Offshore options

Government funding for the renewable energy sector is giving port operators and coastal authorities an impetus to look at what they can do to support offshore wind development.

Ports: potential growth from offshore wind farm installations
Ports: potential growth from offshore wind farm installations

Amid the carnage of last month's public spending review, there is one small corner of the economy that has cause to smile. An extra £60 million was allocated by the government for buildings and infrastructure at ports to meet the needs of the offshore wind power industry.

This figure was subsequently topped up with a further £70 million for Scotland alone.

The sheer size of wind turbines - at 100m or more in height - makes road or rail transport of whole structures from factories to the coast problematic.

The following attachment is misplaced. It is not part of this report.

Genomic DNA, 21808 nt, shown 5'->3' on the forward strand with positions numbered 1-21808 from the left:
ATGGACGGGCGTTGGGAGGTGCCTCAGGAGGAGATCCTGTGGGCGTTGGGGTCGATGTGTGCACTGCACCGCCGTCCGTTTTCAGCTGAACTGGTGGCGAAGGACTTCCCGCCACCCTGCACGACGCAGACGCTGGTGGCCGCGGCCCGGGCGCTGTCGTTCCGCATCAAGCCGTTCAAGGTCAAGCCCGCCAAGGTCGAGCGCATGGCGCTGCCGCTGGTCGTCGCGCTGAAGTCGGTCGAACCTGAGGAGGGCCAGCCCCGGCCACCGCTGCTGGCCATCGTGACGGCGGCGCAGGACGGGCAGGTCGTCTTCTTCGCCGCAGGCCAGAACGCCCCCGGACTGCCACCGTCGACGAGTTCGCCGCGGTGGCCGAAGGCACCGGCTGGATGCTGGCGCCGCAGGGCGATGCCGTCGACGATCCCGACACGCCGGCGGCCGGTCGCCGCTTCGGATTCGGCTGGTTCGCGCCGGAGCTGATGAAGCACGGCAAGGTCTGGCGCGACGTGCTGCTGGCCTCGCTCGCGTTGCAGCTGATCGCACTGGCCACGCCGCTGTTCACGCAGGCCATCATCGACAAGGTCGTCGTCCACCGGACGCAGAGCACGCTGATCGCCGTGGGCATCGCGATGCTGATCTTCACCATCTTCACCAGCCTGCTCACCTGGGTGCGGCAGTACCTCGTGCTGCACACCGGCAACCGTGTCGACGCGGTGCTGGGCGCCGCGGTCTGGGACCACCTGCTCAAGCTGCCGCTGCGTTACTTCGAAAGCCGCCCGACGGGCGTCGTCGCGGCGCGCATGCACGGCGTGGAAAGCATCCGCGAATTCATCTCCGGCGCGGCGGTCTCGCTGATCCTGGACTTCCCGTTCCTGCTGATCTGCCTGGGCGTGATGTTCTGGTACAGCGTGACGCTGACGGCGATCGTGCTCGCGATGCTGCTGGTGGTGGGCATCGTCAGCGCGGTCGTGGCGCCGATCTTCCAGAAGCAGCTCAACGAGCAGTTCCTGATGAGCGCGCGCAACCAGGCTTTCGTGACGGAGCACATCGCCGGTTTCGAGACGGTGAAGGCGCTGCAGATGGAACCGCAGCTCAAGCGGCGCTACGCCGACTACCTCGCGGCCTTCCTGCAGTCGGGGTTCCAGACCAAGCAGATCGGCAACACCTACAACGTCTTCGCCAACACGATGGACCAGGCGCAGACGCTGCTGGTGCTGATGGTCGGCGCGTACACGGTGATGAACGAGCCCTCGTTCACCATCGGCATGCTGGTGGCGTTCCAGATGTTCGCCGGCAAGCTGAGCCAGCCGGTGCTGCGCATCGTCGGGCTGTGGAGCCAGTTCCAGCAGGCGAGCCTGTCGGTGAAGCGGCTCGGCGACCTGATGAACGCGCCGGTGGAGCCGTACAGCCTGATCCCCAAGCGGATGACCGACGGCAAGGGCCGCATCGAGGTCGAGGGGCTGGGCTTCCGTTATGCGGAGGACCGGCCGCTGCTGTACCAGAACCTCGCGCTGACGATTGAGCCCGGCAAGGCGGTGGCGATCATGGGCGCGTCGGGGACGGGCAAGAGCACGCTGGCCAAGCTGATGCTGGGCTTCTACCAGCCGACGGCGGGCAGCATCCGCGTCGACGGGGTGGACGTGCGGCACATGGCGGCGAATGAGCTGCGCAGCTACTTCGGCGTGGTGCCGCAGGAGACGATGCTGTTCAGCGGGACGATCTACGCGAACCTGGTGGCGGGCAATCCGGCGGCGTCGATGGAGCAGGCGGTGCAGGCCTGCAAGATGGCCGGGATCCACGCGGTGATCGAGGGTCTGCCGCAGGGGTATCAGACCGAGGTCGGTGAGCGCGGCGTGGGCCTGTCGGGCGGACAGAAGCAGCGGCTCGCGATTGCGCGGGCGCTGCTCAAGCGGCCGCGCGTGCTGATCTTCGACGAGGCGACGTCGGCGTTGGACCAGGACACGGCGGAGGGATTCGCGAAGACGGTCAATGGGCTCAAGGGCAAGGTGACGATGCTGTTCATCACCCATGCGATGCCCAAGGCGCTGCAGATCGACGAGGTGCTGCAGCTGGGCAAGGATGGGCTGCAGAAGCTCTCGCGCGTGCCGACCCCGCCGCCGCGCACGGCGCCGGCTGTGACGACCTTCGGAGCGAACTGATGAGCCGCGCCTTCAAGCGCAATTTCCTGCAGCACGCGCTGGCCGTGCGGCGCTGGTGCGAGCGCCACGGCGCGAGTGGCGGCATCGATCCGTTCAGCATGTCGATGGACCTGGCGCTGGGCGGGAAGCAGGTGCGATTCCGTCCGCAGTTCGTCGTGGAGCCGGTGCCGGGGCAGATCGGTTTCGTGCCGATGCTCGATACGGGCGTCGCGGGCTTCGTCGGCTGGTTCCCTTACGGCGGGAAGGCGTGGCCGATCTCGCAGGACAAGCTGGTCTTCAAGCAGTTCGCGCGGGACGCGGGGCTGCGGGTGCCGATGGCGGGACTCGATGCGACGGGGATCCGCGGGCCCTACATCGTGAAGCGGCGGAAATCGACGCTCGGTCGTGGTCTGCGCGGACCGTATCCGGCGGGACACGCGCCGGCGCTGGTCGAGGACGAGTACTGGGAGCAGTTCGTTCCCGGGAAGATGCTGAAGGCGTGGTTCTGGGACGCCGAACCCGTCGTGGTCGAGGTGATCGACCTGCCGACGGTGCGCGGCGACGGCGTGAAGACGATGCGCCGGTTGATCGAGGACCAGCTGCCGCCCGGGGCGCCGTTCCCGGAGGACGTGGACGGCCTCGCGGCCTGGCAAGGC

The obvious solution is to move the components to coastal assembly sites from which turbines can be carried by sea to their eventual locations. This is good news for UK ports, which can see a new income stream opening up as they provide land for the industry and berthing for the vessels needed.

Some coastal authorities should stand by for planning applications for large assembly sheds at ports, proposals for road and rail improvements for access and, just possibly, a flow of follow-on developments as the local economies in the areas concerned benefit from the impetus provided by green jobs.

The £60 million fund for ports in England is one of the few spending plans to have survived from the previous government. The Scottish Government has set up a separate £70 million fund with different eligibility rules. The situation is not yet clear in Wales.

Behind this activity, however, is prime minister David Cameron's declaration at the launch of the national infrastructure plan last month (Planning, 29 October, p2) that the wind industry could create 70,000 jobs.